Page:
We arrived on our cycles to a warm and friendly welcome. I and Rajesh were taken to the living quarters of the soldiers where we were treated to biscuits and sweet-milky tea. Then we were taken to their kitchen where we had some nice Aloo-parathas and curd.
More tea followed. By then the others had joined. After a lot of eating and resting we again set off by 10:30. This time I was feeling strong and was raring to pedal up the mighty slopes.
I went ahead and after a couple of hours of enthusiastic pedaling I came to the dreaded roads just below the pass. Roads rising at nearly 30-40 degree angles with loose rocks, boulders and under ankle-deep water.
But this time The Sabu was prepared. I took off my shoes and socks and tied them to my cycle and put on my plastic slippers and carefully navigated the tricky parts. Behind me one guy’s cycle somersaulted and he fell on his back because he tried to power his way through a particularly steep section. Slowly but surely I made my way up and eventually got to the pass. On the way the Gujarati girl we met 2 days back went screaming by in a taxi waving enthusiastically at us!
He went ahead while I hung back to chat with some soldiers and check out the pretty girls there. Nothing like some old fashioned bird-watching at high altitudes to warm oneself up.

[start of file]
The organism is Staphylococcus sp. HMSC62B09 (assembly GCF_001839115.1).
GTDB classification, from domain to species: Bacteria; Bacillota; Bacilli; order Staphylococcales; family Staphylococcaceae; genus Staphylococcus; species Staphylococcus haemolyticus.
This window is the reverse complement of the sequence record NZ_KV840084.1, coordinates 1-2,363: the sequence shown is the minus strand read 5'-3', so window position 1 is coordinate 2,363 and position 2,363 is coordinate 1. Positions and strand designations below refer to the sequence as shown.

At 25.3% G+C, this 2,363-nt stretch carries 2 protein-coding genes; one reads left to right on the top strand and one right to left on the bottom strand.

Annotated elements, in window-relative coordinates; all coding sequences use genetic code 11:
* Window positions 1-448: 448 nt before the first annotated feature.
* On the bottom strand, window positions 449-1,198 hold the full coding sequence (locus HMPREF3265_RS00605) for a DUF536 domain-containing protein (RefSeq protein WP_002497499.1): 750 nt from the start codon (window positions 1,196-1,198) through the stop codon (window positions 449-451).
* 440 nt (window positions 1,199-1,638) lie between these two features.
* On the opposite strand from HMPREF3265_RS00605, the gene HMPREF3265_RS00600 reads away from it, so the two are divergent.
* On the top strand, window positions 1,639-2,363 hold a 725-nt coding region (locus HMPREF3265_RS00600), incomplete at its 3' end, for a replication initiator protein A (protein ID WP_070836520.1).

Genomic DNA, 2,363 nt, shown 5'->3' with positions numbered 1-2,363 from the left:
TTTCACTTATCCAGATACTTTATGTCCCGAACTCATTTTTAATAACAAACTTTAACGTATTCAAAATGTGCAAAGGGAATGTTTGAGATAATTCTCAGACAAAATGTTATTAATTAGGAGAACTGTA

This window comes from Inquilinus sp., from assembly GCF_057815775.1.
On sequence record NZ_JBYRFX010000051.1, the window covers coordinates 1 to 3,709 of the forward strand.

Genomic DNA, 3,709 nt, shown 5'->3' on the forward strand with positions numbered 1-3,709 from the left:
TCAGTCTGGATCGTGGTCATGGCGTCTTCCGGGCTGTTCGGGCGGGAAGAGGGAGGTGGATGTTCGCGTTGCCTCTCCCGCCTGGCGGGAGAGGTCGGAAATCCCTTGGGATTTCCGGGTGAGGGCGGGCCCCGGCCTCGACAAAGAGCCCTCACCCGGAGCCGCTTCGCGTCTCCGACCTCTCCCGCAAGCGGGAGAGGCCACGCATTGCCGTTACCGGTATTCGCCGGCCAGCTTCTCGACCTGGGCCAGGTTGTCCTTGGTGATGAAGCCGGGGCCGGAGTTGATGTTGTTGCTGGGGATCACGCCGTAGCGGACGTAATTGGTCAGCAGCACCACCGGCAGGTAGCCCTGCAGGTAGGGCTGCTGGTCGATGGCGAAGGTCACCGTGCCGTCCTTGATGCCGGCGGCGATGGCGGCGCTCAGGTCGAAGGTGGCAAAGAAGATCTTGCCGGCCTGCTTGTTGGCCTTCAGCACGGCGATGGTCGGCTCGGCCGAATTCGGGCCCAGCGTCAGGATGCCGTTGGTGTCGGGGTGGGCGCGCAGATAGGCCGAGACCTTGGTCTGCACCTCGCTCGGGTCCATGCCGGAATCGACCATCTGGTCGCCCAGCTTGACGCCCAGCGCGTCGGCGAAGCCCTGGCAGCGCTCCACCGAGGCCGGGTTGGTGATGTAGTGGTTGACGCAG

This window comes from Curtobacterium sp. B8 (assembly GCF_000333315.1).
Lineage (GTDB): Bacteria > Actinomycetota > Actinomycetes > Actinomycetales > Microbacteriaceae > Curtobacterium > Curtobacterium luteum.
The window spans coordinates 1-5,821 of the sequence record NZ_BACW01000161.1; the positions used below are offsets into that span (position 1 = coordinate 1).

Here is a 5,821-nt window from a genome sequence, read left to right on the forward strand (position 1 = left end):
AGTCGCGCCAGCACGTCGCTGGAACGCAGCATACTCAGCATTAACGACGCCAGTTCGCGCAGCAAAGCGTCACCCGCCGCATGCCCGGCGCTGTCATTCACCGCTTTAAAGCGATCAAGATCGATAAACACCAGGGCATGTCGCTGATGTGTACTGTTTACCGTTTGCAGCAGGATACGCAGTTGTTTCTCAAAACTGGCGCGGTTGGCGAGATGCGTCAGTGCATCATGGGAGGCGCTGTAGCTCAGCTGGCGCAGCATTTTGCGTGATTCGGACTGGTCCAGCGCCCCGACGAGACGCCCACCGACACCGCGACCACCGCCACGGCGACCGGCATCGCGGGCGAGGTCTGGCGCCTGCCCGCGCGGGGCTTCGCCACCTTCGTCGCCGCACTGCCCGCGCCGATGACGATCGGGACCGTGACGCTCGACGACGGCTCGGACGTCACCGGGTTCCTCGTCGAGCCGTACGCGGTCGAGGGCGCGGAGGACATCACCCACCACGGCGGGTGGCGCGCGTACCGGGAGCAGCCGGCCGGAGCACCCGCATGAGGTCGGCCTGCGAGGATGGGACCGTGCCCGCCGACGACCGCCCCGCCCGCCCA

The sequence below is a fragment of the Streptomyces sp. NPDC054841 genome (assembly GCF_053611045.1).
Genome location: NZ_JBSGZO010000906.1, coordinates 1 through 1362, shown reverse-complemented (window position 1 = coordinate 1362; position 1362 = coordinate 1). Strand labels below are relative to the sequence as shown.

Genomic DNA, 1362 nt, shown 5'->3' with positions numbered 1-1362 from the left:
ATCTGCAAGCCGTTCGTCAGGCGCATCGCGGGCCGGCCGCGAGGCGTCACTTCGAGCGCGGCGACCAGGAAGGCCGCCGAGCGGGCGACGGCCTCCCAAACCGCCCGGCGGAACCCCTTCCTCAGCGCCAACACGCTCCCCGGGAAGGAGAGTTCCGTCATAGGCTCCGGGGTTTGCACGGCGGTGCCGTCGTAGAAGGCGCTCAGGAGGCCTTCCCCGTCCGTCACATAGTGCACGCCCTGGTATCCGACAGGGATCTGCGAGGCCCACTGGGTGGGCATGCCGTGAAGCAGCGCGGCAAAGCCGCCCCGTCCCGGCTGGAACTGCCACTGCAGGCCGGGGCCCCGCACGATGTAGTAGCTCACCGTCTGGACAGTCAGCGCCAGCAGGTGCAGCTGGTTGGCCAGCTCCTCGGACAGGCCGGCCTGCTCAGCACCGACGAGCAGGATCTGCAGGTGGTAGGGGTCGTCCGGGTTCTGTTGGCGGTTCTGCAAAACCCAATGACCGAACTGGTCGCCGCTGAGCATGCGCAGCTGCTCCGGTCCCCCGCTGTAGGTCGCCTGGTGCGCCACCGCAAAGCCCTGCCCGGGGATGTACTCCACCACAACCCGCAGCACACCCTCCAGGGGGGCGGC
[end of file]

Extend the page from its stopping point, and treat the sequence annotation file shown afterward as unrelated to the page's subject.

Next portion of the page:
Then I set off slowly downhill with one ear tweaked for any weird sounds from my troublesome carrier.
What followed was one of the best experiences of my life. Roads… beautiful, curvy, well-proportioned, silky smooth roads winding and weaving its way through the mountains.
Speed, pure, easy, spine tickling speed… It very nearly brought tears of happiness to my eyes. The roads seemed to go one forever and ever. I perched and swooped and posed to my heart’s content. On the road I saw an Enfield guy who had made a landing in a ditch. It reminded me to be more careful. The road went on and on and eventually we got to a small town at the base. Immediately afterwards we ran into some solders in bunkers who gave us lots of juice and nuts. After chatting for a while we went ahead and after 12km of easy cycling got to Tang-Tse. A town which witnessed a sudden flurry of activity after the movie 3 idiots in which Pangong Tso was shown became a hit. That night we halted there.
The next day was supposed to be the day we were going to see the blue-green waters of the Pangong Tso.
Tangtse – Lukung – Spangamik
The next day was an easy one. Only a short distance of some 40 kms with both uphill and down-hill sections needed to be covered.
Eventually we came to a sleepy little village called Spangamik where I halted at the Padma guest house.
Spangamik – Merak – Spangamik
Spangamik – Tangtse (Night ride)